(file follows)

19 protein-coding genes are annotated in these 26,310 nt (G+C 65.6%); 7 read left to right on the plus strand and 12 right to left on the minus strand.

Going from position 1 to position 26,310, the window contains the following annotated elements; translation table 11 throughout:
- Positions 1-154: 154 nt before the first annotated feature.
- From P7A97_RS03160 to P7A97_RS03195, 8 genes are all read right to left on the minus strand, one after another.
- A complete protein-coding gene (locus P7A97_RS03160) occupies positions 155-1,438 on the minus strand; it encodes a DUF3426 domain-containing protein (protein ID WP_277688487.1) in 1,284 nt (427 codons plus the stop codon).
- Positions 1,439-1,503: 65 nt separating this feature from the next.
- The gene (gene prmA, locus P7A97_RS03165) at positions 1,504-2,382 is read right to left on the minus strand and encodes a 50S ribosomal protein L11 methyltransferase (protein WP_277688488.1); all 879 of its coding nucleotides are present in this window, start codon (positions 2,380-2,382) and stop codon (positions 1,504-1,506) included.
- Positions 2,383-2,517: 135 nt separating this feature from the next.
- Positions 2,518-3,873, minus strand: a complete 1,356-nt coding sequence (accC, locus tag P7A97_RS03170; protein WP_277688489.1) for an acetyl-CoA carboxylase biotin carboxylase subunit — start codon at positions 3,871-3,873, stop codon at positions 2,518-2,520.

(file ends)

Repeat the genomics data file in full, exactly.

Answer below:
19 protein-coding genes are annotated in these 26,310 nt (G+C 65.6%); 7 read left to right on the plus strand and 12 right to left on the minus strand.

Going from position 1 to position 26,310, the window contains the following annotated elements; translation table 11 throughout:
- Positions 1-154: 154 nt before the first annotated feature.
- From P7A97_RS03160 to P7A97_RS03195, 8 genes are all read right to left on the minus strand, one after another.
- A complete protein-coding gene (locus P7A97_RS03160) occupies positions 155-1,438 on the minus strand; it encodes a DUF3426 domain-containing protein (protein ID WP_277688487.1) in 1,284 nt (427 codons plus the stop codon).
- Positions 1,439-1,503: 65 nt separating this feature from the next.
- The gene (gene prmA, locus P7A97_RS03165) at positions 1,504-2,382 is read right to left on the minus strand and encodes a 50S ribosomal protein L11 methyltransferase (protein WP_277688488.1); all 879 of its coding nucleotides are present in this window, start codon (positions 2,380-2,382) and stop codon (positions 1,504-1,506) included.
- Positions 2,383-2,517: 135 nt separating this feature from the next.
- Positions 2,518-3,873, minus strand: a complete 1,356-nt coding sequence (accC, locus tag P7A97_RS03170; protein WP_277688489.1) for an acetyl-CoA carboxylase biotin carboxylase subunit — start codon at positions 3,871-3,873, stop codon at positions 2,518-2,520.